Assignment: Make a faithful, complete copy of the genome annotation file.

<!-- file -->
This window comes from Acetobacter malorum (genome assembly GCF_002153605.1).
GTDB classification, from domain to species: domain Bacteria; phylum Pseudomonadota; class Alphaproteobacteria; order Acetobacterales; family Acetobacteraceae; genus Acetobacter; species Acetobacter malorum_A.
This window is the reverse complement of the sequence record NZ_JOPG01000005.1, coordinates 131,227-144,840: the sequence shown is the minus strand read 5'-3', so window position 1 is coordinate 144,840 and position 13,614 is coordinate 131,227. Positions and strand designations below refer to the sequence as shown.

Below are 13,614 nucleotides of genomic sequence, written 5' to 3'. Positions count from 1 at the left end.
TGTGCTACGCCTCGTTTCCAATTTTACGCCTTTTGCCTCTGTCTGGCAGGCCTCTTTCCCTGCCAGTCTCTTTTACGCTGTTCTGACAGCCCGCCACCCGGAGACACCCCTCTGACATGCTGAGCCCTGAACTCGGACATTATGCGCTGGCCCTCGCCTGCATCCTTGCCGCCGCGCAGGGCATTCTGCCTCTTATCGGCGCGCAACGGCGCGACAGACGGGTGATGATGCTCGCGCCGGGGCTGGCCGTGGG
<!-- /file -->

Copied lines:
This window comes from Acetobacter malorum (genome assembly GCF_002153605.1).
GTDB classification, from domain to species: domain Bacteria; phylum Pseudomonadota; class Alphaproteobacteria; order Acetobacterales; family Acetobacteraceae; genus Acetobacter; species Acetobacter malorum_A.
This window is the reverse complement of the sequence record NZ_JOPG01000005.1, coordinates 131,227-144,840: the sequence shown is the minus strand read 5'-3', so window position 1 is coordinate 144,840 and position 13,614 is coordinate 131,227. Positions and strand designations below refer to the sequence as shown.

Below are 13,614 nucleotides of genomic sequence, written 5' to 3'. Positions count from 1 at the left end.
TGTGCTACGCCTCGTTTCCAATTTTACGCCTTTTGCCTCTGTCTGGCAGGCCTCTTTCCCTGCCAGTCTCTTTTACGCTGTTCTGACAGCCCGCCACCCGGAGACACCCCTCTGACATGCTGAGCCCTGAACTCGGACATTATGCGCTGGCCCTCGCCTGCATCCTTGCCGCCGCGCAGGGCATTCTGCCTCTTATCGGCGCGCAACGGCGCGACAGACGGGTGATGATGCTCGCGCCGGGGCTGGCCGTGGG